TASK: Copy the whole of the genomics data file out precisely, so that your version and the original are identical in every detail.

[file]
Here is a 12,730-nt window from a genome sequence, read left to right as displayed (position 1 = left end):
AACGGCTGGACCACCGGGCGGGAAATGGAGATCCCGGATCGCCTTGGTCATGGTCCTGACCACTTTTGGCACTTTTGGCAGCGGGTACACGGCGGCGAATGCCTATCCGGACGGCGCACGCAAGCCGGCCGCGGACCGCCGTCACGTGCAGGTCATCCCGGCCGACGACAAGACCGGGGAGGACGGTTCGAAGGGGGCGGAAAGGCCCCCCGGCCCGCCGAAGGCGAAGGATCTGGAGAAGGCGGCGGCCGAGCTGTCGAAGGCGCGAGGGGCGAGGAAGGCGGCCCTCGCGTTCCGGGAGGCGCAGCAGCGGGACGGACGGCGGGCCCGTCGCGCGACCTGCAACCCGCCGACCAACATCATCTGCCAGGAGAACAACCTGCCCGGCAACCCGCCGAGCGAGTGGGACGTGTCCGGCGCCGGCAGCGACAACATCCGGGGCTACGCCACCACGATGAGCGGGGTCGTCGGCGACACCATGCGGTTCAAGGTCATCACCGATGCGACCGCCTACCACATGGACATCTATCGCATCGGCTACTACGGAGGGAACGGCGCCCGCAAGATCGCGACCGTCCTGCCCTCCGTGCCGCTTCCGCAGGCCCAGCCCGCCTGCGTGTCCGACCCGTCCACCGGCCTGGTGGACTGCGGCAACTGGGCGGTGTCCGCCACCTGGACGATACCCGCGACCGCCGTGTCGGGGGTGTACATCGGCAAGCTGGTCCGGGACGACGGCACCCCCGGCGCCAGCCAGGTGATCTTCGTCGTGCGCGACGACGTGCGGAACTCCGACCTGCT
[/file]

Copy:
Here is a 12,730-nt window from a genome sequence, read left to right as displayed (position 1 = left end):
AACGGCTGGACCACCGGGCGGGAAATGGAGATCCCGGATCGCCTTGGTCATGGTCCTGACCACTTTTGGCACTTTTGGCAGCGGGTACACGGCGGCGAATGCCTATCCGGACGGCGCACGCAAGCCGGCCGCGGACCGCCGTCACGTGCAGGTCATCCCGGCCGACGACAAGACCGGGGAGGACGGTTCGAAGGGGGCGGAAAGGCCCCCCGGCCCGCCGAAGGCGAAGGATCTGGAGAAGGCGGCGGCCGAGCTGTCGAAGGCGCGAGGGGCGAGGAAGGCGGCCCTCGCGTTCCGGGAGGCGCAGCAGCGGGACGGACGGCGGGCCCGTCGCGCGACCTGCAACCCGCCGACCAACATCATCTGCCAGGAGAACAACCTGCCCGGCAACCCGCCGAGCGAGTGGGACGTGTCCGGCGCCGGCAGCGACAACATCCGGGGCTACGCCACCACGATGAGCGGGGTCGTCGGCGACACCATGCGGTTCAAGGTCATCACCGATGCGACCGCCTACCACATGGACATCTATCGCATCGGCTACTACGGAGGGAACGGCGCCCGCAAGATCGCGACCGTCCTGCCCTCCGTGCCGCTTCCGCAGGCCCAGCCCGCCTGCGTGTCCGACCCGTCCACCGGCCTGGTGGACTGCGGCAACTGGGCGGTGTCCGCCACCTGGACGATACCCGCGACCGCCGTGTCGGGGGTGTACATCGGCAAGCTGGTCCGGGACGACGGCACCCCCGGCGCCAGCCAGGTGATCTTCGTCGTGCGCGACGACGTGCGGAACTCCGACCTGCT